Museum Hours:

Saturday 10-6

Sunday 12-5


Early Color Television

Packard-Bell 1957 Color Sets

Model 21CC1

Courtesy of Eric Stumpf

Courtesy of Steve Dichter

From Radio-Television News, July 1957:

One of the oldest west-coast manufacturers of radios and TV sets, Packard-Bell, has joined the growing ranks of color-receiver producers with a line of four cabinet styles, each using the same chassis and 21-inch color picture tube. While not in the lowest price range, all four models are competitively priced. The mahogany table model with legs has a list price of $595 and the blonde oak version lists at $625. Consoles range from $695 for the mahogany to $725 for the colonial maple finish. Since Packard-Bell stresses quality cabinet work and produces most of its own cabinets, the various list prices reflect mainly the difference in wood crafting and finishing. The sound system of the table models has a single, side-mounted 6" x 9" oval speaker, while the two console models use two 6" x 9" speakers mounted side by side on the conventional front baffle board. Aside from this, all four models are identical in circuitry, construction, and adjustments.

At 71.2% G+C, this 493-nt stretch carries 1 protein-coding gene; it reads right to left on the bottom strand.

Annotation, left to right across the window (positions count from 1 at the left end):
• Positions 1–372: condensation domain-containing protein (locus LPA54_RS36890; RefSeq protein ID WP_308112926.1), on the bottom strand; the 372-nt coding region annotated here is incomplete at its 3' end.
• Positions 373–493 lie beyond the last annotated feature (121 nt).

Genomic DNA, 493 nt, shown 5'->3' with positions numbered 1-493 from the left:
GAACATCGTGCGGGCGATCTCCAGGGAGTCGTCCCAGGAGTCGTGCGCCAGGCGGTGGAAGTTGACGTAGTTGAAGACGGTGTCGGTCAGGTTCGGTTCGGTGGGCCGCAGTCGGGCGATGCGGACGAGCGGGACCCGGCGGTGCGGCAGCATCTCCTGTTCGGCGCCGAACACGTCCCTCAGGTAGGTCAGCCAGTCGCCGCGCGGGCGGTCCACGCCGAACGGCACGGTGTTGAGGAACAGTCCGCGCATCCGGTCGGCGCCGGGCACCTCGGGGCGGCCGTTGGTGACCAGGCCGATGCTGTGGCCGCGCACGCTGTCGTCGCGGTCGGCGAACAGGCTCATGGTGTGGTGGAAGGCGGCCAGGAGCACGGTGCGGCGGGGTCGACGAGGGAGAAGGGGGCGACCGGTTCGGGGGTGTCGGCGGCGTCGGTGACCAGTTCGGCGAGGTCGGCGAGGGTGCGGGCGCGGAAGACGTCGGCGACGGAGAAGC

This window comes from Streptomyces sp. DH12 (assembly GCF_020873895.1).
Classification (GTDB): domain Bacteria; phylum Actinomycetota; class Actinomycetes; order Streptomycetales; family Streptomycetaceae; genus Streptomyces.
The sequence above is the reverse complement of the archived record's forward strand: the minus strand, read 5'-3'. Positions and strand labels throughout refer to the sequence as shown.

Only two dual controls are available for normal manipulation by the set owner, and these can be seen from the illustrations. At the upper left is the "on-off," volume, and brightness control, while the channel selector and fine tuning are at the upper right. Just below the screen, a hinged subpanel gives access to six more controls which the customer can adjust if necessary. These are the horizontal and vertical holds, contrast, tone, and the hue and color gain controls. In the manufacturer's instructions to the set owner, it is anticipated that, once the controls under the subpanel are set, they are not likely to require adjustment for long periods of time. Because of the various automatic control circuits used in the chassis, some of the color adjustments, such as background, gray balance, and color balance, may indeed be rarely used. 

The full array of conventional color adjustments for installation and servicing by qualified technicians is available, but the customer would have to remove the back cover and the sub-panel in order to get at the secondary controls. Adjustment of all these controls must be made very carefully and with reference to the manufacturer's instructions. The service technician will check these settings under all sig­nal conditions encountered in the particular installation because the various automatic circuits can only function properly when carefully adjusted. Especially sensitive are the noise threshold controls, the a.g.c. threshold, automatic color-gain controls, and the color-killer threshold setting. 

Courtesy of Steve Dichter